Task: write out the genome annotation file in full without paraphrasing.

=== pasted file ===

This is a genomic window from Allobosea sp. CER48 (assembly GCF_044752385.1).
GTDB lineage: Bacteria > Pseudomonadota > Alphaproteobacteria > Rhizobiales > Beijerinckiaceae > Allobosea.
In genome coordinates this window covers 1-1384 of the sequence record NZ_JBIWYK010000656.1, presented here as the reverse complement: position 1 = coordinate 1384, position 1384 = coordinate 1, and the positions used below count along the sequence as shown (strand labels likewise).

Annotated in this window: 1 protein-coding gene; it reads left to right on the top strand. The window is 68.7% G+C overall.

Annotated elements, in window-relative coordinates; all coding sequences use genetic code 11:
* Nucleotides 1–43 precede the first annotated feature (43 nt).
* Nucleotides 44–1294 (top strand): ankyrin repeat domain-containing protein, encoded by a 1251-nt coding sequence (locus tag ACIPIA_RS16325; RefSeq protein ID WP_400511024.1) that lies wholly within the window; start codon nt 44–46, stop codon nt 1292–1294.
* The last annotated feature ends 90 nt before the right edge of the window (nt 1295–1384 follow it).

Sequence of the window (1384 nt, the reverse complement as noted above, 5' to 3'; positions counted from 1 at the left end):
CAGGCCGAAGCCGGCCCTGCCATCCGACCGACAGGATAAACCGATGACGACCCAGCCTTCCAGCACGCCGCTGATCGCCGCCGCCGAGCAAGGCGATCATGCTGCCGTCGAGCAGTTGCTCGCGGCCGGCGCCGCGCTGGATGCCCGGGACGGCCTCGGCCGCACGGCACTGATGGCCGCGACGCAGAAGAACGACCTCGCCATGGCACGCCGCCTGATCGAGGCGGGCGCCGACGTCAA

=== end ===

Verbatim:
This is a genomic window from Allobosea sp. CER48 (assembly GCF_044752385.1).
GTDB lineage: Bacteria > Pseudomonadota > Alphaproteobacteria > Rhizobiales > Beijerinckiaceae > Allobosea.
In genome coordinates this window covers 1-1384 of the sequence record NZ_JBIWYK010000656.1, presented here as the reverse complement: position 1 = coordinate 1384, position 1384 = coordinate 1, and the positions used below count along the sequence as shown (strand labels likewise).

Annotated in this window: 1 protein-coding gene; it reads left to right on the top strand. The window is 68.7% G+C overall.

Annotated elements, in window-relative coordinates; all coding sequences use genetic code 11:
* Nucleotides 1–43 precede the first annotated feature (43 nt).
* Nucleotides 44–1294 (top strand): ankyrin repeat domain-containing protein, encoded by a 1251-nt coding sequence (locus tag ACIPIA_RS16325; RefSeq protein ID WP_400511024.1) that lies wholly within the window; start codon nt 44–46, stop codon nt 1292–1294.
* The last annotated feature ends 90 nt before the right edge of the window (nt 1295–1384 follow it).

Sequence of the window (1384 nt, the reverse complement as noted above, 5' to 3'; positions counted from 1 at the left end):
CAGGCCGAAGCCGGCCCTGCCATCCGACCGACAGGATAAACCGATGACGACCCAGCCTTCCAGCACGCCGCTGATCGCCGCCGCCGAGCAAGGCGATCATGCTGCCGTCGAGCAGTTGCTCGCGGCCGGCGCCGCGCTGGATGCCCGGGACGGCCTCGGCCGCACGGCACTGATGGCCGCGACGCAGAAGAACGACCTCGCCATGGCACGCCGCCTGATCGAGGCGGGCGCCGACGTCAA